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Six Years Since My Mother's Death And I'm Still Having Issues

by Kim
(Las Vegas )

Today is the anniversary of my mother's death 6 years ago. That year it was Mother's day when she died.

Mom was ill for several months before her death and in and out of the hospital. My ex (whom at the time I was married to and now I still live with for financial reasons) bought a house for us to take care of Mom.

She never made it home from the hospital. I had to make the decision to turn off the machines.

Why after all these years can I still not see the happy times? I have considered taking my own life because of this. I still feel that way today. Though I haven't tried. It is getting harder for me instead of easier. I don't understand why that is.

Response from Dr. DeFoore

Hello Kim, and thanks for telling your story here. What you had to do for your mother is a very difficult thing. To be the person who makes the choice to end the life of your mother, no matter what the circumstances, is just hard. It goes against so much of who you are, and yet it's still the right thing to do.

You've made it clear in your writing that you are not progressing in your grieving. I will try to help.

First, I highly recommend that you read this page on grieving top to bottom, and follow all of the recommendations you find there about how to grieve.

You may also have unresolved issues from your past, which are preventing you from healing. With that in mind, I suggest you write about any and all past trauma, using the guidelines on this page under "Trauma Writing."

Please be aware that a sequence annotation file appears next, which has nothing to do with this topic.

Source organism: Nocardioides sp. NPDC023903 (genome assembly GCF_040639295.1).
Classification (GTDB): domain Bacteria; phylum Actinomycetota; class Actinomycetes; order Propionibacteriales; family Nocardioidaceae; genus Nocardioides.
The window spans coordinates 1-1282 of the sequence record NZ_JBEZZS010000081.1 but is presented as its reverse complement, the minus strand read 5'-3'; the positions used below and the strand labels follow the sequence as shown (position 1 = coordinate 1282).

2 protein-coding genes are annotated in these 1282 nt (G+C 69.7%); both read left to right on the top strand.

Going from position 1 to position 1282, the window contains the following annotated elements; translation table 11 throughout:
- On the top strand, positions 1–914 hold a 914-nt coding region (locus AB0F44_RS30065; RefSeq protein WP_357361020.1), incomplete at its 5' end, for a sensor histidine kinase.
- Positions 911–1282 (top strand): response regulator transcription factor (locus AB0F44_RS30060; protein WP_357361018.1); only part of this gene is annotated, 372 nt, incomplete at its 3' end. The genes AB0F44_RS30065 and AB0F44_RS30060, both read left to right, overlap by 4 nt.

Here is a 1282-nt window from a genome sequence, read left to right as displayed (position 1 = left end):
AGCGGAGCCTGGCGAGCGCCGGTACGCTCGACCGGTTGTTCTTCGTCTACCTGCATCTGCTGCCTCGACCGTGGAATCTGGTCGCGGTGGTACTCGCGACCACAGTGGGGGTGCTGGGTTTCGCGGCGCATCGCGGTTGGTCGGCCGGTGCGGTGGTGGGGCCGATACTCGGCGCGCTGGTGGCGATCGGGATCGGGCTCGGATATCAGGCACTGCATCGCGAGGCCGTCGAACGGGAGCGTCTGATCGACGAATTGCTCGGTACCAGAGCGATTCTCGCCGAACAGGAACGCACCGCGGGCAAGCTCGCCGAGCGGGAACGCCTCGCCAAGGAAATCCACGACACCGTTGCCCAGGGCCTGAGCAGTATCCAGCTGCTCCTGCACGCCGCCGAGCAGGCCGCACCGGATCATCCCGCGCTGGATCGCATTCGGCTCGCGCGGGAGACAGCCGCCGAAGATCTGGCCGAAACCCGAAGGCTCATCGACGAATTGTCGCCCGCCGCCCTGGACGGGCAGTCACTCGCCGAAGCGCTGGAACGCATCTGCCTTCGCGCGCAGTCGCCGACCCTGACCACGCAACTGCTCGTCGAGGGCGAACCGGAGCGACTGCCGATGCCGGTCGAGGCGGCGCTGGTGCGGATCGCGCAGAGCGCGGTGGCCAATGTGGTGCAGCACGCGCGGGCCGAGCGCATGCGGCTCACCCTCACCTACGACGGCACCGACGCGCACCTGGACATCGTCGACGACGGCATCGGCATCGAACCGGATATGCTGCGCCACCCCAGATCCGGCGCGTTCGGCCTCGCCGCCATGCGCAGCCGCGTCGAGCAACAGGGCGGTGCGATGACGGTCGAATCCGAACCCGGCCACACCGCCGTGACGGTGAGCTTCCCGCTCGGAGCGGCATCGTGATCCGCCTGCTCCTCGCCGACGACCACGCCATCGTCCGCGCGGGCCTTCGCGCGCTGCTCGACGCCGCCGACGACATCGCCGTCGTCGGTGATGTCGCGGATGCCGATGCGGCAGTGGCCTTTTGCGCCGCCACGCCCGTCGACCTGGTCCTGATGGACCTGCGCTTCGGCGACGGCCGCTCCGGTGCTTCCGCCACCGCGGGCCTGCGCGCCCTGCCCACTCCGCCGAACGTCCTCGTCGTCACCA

I suggest you also try this visualization. Imagine yourself as the person you are today, traveling back in time to that day 6 years ago when you had to make the decision to turn of the machines that were keeping your mom alive. Walk up to that younger you, and say, "It's okay. You did the right thing. This is an act of love. You are a good person. It's not your fault. It's okay. You can let go now." Then imagine yourself taking the younger you in your arms, and then leading her out of that hospital room, out of that hospital, that town, and back to the present time where you live now. Imagine her merging with you, moving inside you, which is where she lives. Then look back at that hospital room, and notice that she's not there any more.

You can do this, Kim. You're a good person, and you are worthy of being happy.

I hope this is helpful.

My very best to you,

Dr. DeFoore

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